Born between 1946 and 1964, the youngest of the estimated 76.4 million baby boomers are currently 52 and the oldest 70. Today, many soon-to-retire or recently retired baby boomers would likely contend that they are in the prime of their lives. However, in the coming years as members of this generation continue to age, many will experience the varied health and medical events and issues that often come with age.

For baby boomers and their 20, 30 or 40-something-year-old children; it's important to discuss and plan for long-term care needs today to avoid future stress and financial problems.

Revocable living trust info may interest Maryland residents

Concerns for privacy, accuracy and personal decision may cause many Maryland residents to consider what estate planning options may be best for them. Though a will is a helpful planning tool, that document becomes part of the public record, which does not help when privacy is a concern. Therefore, individuals may wish to consider a revocable living trust and the benefits such a trust could offer.

A revocable trust is a tool made during an individual's lifetime. The creator determines what assets are put into the trust and who should inherit those assets in the event of his or her death. This trust can also be changed at any point during the person's lifetime. Meaning, if an individual changes his or her mind about a trustee or beneficiary, the document can be altered to reflect the new intentions.

Creating an estate plan does not have to scare Maryland residents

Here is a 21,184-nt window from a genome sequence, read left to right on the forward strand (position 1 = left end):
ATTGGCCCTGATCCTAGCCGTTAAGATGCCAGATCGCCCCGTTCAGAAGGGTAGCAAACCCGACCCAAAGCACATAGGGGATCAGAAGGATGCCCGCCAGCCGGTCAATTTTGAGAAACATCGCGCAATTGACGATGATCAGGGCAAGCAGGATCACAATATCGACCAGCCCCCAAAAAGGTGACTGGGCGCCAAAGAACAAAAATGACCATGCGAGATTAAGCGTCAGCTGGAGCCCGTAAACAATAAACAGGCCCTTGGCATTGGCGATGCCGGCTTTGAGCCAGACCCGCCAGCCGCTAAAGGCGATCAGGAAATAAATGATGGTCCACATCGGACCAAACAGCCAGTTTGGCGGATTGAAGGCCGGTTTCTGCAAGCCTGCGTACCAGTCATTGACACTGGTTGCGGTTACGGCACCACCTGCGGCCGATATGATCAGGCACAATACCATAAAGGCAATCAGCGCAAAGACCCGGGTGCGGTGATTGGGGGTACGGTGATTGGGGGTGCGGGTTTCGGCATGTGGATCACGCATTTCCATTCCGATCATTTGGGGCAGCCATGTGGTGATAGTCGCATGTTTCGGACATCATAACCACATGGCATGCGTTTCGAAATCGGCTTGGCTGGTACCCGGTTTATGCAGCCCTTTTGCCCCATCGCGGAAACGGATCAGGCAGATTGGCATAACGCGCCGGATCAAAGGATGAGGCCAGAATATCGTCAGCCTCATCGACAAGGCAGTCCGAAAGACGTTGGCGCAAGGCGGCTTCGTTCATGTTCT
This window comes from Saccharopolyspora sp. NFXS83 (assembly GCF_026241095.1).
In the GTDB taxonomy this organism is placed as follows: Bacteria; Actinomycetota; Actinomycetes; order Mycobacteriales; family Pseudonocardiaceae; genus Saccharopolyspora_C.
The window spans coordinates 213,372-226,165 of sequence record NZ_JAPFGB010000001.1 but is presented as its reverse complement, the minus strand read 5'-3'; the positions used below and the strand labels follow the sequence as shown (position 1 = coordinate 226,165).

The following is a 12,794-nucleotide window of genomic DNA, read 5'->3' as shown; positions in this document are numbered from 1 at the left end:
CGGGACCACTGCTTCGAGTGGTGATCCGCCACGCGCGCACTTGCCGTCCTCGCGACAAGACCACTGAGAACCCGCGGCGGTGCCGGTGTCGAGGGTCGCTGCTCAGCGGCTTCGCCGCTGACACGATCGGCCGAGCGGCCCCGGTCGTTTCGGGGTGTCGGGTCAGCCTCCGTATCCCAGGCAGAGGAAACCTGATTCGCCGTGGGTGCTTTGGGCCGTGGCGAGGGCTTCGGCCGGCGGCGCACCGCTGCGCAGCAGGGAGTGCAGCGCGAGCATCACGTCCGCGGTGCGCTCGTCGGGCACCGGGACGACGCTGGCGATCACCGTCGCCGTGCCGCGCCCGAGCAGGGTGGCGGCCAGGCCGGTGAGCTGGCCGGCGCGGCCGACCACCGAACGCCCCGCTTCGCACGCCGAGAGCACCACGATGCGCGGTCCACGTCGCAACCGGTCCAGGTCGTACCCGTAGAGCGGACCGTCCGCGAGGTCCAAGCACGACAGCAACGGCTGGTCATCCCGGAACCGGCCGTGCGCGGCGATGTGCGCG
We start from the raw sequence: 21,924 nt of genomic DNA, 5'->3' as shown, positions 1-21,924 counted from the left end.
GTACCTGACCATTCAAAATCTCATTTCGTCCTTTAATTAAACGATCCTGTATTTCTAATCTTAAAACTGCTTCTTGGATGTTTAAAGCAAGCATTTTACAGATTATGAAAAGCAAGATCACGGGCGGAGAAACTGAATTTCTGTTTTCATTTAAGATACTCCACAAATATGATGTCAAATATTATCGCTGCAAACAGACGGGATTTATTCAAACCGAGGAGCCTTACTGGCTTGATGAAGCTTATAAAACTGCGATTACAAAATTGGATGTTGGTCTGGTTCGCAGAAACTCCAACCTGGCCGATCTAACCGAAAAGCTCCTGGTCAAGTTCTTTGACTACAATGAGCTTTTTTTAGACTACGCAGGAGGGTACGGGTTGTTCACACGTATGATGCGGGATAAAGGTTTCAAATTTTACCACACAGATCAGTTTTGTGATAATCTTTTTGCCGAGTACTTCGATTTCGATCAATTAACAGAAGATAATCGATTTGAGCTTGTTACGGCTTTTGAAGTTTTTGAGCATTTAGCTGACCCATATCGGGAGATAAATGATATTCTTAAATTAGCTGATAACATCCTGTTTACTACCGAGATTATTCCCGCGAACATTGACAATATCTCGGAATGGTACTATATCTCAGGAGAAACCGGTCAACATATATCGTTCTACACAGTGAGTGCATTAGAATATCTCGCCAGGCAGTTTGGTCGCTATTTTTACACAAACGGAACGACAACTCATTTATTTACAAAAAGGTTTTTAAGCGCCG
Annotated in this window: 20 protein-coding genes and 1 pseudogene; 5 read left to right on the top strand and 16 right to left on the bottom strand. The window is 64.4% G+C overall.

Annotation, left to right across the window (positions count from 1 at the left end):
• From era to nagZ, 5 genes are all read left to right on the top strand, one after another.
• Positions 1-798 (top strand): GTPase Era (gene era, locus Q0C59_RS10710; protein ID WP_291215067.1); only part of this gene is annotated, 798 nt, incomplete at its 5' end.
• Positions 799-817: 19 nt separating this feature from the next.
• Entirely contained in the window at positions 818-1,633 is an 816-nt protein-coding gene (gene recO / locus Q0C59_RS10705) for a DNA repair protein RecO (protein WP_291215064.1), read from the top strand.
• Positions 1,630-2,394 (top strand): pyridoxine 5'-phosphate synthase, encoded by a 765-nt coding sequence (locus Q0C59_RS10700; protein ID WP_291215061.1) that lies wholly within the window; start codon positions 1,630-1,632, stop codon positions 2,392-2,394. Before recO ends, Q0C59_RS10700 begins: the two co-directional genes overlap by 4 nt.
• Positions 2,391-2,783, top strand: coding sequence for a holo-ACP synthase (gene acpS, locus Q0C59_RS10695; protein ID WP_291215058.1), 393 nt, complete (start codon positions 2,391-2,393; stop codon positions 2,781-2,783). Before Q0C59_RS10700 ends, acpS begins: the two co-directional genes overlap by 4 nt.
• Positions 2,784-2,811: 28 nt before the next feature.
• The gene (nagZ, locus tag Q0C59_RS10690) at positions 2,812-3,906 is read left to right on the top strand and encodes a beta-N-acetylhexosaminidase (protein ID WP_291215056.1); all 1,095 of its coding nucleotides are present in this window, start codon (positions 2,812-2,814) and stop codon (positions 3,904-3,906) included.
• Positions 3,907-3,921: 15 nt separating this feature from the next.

Though estate planning may involve answering numerous questions, the process does not have to be a frightening one. By understanding what areas need focus and what questions need answering, Maryland residents may feel more comfortable moving forward. Having the right information and assistance could go a long way in ensuring that an estate plan is created in the smoothest manner possible.

Because these plans can cover a variety of life aspects, focusing on one area at a time could prove beneficial. First of all, individuals may want to address who they would like to be in charge of the estate under various conditions. Those parties may wish to determine who will be power of attorney agents in the event of incapacitation as well as name estate executors and other estate administration. 

Will validity may lead to probate litigation in Maryland

Dealing with the death of a loved one is always a difficult endeavor. Maryland residents will face many changes in their lives to get used to life after their loved ones' passing. Although for many, focusing on emotional healing is most important, there may be probate issues that could require attention in the near future.

One of the most common types of probate issues is the contesting of a will. This action pertains to legal proceedings in which an individual or individuals would like to contest the validity of a will. Their concerns may arise from feeling that the deceased was not in the right state of mind to draft a will at the time of its creation or from other reasons, such as believing the will does not present the deceased's true intentions.